People are angry.
The Federal Emergency Management Agency (FEMA) has put its flood insurance reforming Risk Rating 2.0 into effect. The idea behind the reforms is to make flood insurance rates through the National Flood Insurance Program (NFIP) actuarily sound.
It will take a decade to complete and increases are phased in over time until every homeowner is paying a premium that reflects that risk to their home by flood.
To get there, and by the time the reforms are complete, homeowners in some zip codes will be looking at huge premium increases. For example, Plaquemines Parish is on the Louisiana coast. Currently, the average rate homeowners pay is $842 a year. It is expected to rise 545% to $5,431.
In Collier County, Florida rates could average $4,000 a year. Currently, the average rate is $1,053 a year.
David Maurstad is the FEMA official in charge of the NFIP. He says the increases are a good thing because it has people appreciating the risk they have to their homes from flood damage.
“The nation is at risk because of increased climate change and because of increased development in risky areas,” Maurstad said, “and there’s a better understanding of that and how we can all work as one community to not ignore the flood risk this nation faces year after year.”
Risk Rating 2.0 says rate hikes can rise more than 18% a year. It’s that 18% that worries many in the areas now experiencing huge hikes. Part of the why they’re worried is that some could see 18% a year for a full decade.
And the area most affected — and that is the riskiest — is the coasts of Florida and Louisiana.
Maurstad said the average premium now for a single-family dwelling is $888. FEMA predicts that will double to $1,808 per year in the next decade. But not everyone will see an increase. Maurstad said one million of the 4.7 million policyholders with the NFIP will see a drop of $85 a month.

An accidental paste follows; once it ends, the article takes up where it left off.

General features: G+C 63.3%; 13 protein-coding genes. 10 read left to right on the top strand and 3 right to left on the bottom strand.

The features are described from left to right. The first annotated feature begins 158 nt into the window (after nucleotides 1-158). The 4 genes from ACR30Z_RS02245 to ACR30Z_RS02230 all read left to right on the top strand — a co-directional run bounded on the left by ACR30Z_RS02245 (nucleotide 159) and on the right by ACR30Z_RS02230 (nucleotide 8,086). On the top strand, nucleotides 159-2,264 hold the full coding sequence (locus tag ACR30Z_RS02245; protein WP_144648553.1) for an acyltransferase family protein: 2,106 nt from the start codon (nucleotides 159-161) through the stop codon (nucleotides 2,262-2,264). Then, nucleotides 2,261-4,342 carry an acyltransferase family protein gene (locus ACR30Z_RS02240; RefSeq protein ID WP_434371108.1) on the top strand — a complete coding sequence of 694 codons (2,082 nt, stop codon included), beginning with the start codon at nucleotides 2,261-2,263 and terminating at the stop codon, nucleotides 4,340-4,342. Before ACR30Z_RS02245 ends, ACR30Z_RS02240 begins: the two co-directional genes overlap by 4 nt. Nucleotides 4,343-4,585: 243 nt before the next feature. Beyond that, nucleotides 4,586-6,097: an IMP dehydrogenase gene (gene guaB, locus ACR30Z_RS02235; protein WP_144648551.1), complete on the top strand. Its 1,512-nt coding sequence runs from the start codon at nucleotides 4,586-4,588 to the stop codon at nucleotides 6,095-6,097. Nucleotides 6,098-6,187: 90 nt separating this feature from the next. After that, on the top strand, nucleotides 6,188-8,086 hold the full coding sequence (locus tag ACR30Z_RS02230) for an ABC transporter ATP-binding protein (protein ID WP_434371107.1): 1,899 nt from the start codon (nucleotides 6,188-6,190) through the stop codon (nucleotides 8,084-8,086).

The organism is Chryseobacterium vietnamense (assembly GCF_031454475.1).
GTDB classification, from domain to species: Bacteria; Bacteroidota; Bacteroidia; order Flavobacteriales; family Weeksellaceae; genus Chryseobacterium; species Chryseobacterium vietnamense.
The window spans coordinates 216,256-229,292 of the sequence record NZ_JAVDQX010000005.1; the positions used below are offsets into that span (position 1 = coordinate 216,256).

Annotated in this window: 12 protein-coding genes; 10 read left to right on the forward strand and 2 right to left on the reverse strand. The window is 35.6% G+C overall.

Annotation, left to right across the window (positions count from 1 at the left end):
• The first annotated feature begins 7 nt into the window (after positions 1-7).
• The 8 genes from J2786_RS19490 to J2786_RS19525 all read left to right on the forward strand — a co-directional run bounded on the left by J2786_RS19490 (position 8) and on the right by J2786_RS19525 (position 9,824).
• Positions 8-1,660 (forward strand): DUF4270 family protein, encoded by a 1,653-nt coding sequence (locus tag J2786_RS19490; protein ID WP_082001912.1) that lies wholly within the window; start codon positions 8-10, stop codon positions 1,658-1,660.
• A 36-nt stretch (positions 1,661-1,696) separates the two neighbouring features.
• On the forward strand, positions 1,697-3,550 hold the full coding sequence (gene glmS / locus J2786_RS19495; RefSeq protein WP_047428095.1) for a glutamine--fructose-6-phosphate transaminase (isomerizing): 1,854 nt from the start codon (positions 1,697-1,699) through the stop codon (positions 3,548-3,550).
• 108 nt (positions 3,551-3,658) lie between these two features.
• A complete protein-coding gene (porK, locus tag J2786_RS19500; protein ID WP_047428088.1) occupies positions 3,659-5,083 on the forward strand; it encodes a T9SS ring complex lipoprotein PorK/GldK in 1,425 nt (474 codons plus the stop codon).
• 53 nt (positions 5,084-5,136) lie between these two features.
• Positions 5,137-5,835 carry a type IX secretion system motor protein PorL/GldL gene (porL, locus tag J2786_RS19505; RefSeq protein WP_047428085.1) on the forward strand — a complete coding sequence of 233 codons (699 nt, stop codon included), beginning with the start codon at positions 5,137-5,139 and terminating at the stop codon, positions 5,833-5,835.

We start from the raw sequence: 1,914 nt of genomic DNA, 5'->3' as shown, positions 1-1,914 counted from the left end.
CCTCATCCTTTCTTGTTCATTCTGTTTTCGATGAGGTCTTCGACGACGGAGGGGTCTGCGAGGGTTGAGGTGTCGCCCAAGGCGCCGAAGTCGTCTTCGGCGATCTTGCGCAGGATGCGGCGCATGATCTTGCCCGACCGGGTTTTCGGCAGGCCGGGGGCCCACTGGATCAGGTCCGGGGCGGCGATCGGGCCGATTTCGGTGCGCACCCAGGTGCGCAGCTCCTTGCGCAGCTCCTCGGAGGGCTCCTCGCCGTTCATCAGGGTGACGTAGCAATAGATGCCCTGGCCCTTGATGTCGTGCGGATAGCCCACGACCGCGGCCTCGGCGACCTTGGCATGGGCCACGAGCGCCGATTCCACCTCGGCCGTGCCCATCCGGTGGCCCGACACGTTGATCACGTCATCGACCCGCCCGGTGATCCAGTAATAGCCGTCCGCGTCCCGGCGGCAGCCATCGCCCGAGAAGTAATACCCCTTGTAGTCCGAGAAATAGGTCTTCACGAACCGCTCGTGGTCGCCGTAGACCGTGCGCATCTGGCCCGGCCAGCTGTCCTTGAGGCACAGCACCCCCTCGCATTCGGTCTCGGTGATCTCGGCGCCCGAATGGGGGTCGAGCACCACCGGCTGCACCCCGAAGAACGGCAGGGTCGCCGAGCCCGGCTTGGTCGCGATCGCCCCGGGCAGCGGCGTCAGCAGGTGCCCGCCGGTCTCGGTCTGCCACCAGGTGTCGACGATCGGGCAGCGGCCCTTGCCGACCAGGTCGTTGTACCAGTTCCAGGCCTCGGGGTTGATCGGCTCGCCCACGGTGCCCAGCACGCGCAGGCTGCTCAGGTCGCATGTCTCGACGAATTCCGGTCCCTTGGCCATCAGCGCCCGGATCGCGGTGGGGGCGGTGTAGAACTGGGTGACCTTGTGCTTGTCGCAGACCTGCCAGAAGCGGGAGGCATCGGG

And that leads us to reform of the reforms. Democrat, Rep. Frank Pallone of now hurricane and superstorm prone, New Jersey, said he is going to introduce legislation soon that will “reform the entire National Flood Insurance Program.”
Calling NFIP insurance “unaffordable,” he wants to “create new affordability measures.”
Maurstad thinks Congress needs to reform Risk Rating 2.0. “I talk to members, and there’s acknowledgement that something needs to be done,” Maurstad said. “It’s a matter of deciding how we’re going to address the affordability problem, not if we’re going to address the affordability problem.”
And it is a serious problem for low-income households in high risk areas.
On April 18th the House Homeland Security Committee held a hearing on the problems with unaffordable rate increases on the poor. Homeland Security Secretary Alejandro Mayorkas — who supervises FEMA and the NFIP — said the increases are forcing some people to — in a worse case scenario — drop their flood insurance coverage, or even sell their homes.
“We are reviewing and need to continue to review the Risk Rating 2.0 given the concerns that have been expressed with it, and I can assure you that we are doing so and we will report out our results.”
Source link: Climatewire — https://bit.ly/3N0JLl5
Source link: Insurance Journal — https://bit.ly/3N0YnAW